As concerns grow about the sustainability of meat production, some startup companies say they may have a solution: growing meat from animal cells in laboratories. NewsHour Weekend’s Megan Thompson visited two startups in California producing “cell-based meat.”
Low-level offenders can now avoid incarceration in many places by paying a fee. One official in Rapides Parish began asking who was keeping that money.
El Paso's backlogged immigration court recently halted programs designed to aid asylum seekers as they navigate a complicated legal system. "The confusion in the courtroom is palpable," says one advocate.
Former newspaper editor Dick Weiss discusses his Pulitzer Center-supported project, "Before Ferguson Beyond Ferguson" on KTRS-AM with talk show host McGraw Milhaven. Teddy Washington, a student at Washington University, whose story is reflected in the project, reflects on the unfortunate incident in which he and others were accused of theft.
EL PASO—The number of people who were apprehended by or surrendered to federal immigration officials on the U.S.-Mexico border dipped by nearly 30% last month, the Department of Homeland Security announced Tuesday.
An account of the path one family has taken over several generations to gain their purchase on the American Dream and at the same time witness for social justice.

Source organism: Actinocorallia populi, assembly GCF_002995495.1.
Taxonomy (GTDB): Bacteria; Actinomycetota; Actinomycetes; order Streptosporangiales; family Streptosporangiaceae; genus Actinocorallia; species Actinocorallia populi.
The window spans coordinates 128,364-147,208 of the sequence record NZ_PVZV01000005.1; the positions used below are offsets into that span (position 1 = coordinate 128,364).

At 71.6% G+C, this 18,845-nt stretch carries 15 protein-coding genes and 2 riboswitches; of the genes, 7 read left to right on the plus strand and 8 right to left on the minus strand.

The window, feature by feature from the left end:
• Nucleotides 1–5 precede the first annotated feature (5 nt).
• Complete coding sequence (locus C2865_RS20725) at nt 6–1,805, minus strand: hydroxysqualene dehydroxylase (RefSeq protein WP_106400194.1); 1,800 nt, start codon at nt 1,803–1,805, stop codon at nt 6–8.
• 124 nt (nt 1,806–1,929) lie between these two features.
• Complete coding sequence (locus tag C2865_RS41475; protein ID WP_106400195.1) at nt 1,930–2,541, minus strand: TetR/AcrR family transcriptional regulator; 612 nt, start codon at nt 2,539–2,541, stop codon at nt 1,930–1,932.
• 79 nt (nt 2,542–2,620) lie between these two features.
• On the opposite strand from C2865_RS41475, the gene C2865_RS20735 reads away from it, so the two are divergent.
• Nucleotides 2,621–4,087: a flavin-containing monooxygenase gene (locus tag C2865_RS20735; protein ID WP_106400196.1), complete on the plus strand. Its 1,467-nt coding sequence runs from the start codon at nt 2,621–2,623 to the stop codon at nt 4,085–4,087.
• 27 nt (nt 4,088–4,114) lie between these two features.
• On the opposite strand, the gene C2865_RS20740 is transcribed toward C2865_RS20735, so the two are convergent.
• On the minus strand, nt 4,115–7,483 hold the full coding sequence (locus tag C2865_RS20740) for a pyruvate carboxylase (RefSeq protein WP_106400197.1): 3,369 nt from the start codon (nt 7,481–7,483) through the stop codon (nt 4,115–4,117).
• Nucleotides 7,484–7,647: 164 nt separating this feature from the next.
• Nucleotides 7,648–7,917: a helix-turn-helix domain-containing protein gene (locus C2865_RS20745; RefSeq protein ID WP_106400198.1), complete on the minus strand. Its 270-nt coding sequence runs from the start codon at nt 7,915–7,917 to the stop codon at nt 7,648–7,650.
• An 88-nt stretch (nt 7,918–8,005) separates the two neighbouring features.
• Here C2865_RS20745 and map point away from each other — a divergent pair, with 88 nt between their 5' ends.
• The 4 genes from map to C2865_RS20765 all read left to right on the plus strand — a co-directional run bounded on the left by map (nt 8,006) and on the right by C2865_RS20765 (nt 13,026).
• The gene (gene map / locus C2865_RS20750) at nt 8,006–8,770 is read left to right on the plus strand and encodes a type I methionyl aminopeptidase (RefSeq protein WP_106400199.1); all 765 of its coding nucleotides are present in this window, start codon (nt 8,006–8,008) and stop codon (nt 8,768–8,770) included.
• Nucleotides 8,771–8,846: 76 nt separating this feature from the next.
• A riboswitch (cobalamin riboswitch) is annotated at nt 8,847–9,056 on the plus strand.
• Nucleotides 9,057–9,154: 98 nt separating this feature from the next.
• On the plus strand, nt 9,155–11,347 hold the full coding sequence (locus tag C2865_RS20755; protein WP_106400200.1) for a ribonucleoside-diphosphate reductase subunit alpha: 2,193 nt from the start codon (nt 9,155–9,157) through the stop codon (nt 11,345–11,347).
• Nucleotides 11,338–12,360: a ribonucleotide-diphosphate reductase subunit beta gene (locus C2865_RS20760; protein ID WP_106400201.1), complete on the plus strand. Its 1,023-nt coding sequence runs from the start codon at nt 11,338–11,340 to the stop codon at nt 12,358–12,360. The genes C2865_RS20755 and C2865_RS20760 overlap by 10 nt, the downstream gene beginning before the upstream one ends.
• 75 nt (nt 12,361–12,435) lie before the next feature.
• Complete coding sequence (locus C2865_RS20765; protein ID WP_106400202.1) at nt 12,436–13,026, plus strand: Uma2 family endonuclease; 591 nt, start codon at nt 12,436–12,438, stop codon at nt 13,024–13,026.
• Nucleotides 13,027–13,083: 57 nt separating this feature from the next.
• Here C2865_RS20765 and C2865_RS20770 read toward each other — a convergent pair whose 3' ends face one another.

Education is an obsession for the Washington family of Pasadena Hills, Missouri.
When Teddy Washington was walking with nine other black incoming Washington University students from the IHOP in Clayton back to campus, the last thing he expected was for the night to end in a confrontation with police officers.
With Border Patrol facilities overwhelmed, San Antonio's hastily opened migrant center, housed in an old Quiznos, is seeing hundreds of migrants arriving daily, many without money or a place to go.
The Texas Tribune visited a migrant shelter in Reynosa, Mexico, to investigate another aspect of the ongoing border crisis: migrants from around the world crowding into Mexican border towns as they wait for a chance to claim asylum in the U.S.
The Senda de Vida shelter in Reynosa is over capacity, filled with migrants and refugees from around the world. U.S. officials will only let a handful at a time cross the border.
Russia is dead set on being a global power. But what looks like grand strategy is often improvisation — amid America’s retreat.
Reporter Michelle Nijhuis and photographer Jeffrey Barbee spent 10 days on the Juneau Icefield following a research team led by veteran glaciologist Maynard Miller. Miller's half-century commitment to research and teaching on the icefield has given him a rare first-hand perspective on climate change. He has watched the Juneau...
Sharing a visit to the Peace and Justice Memorial in Montgomery, Alabama, at Swanson Middle School in Arlington, Virginia. The memorial was established by the Equal Justice Initiative, an organization headed by civil rights lawyer Bryan Stevenson, "to create hope for marginalized communities."
This week: celebrating World Press Freedom Day, explaining how melting Arctic ice causes extreme weather, and reflecting on the new memorial to lynching victims in Alabama.
Pulitzer Center grantee Ben Mauk wins Spur Award for story on uranium mining in the American West.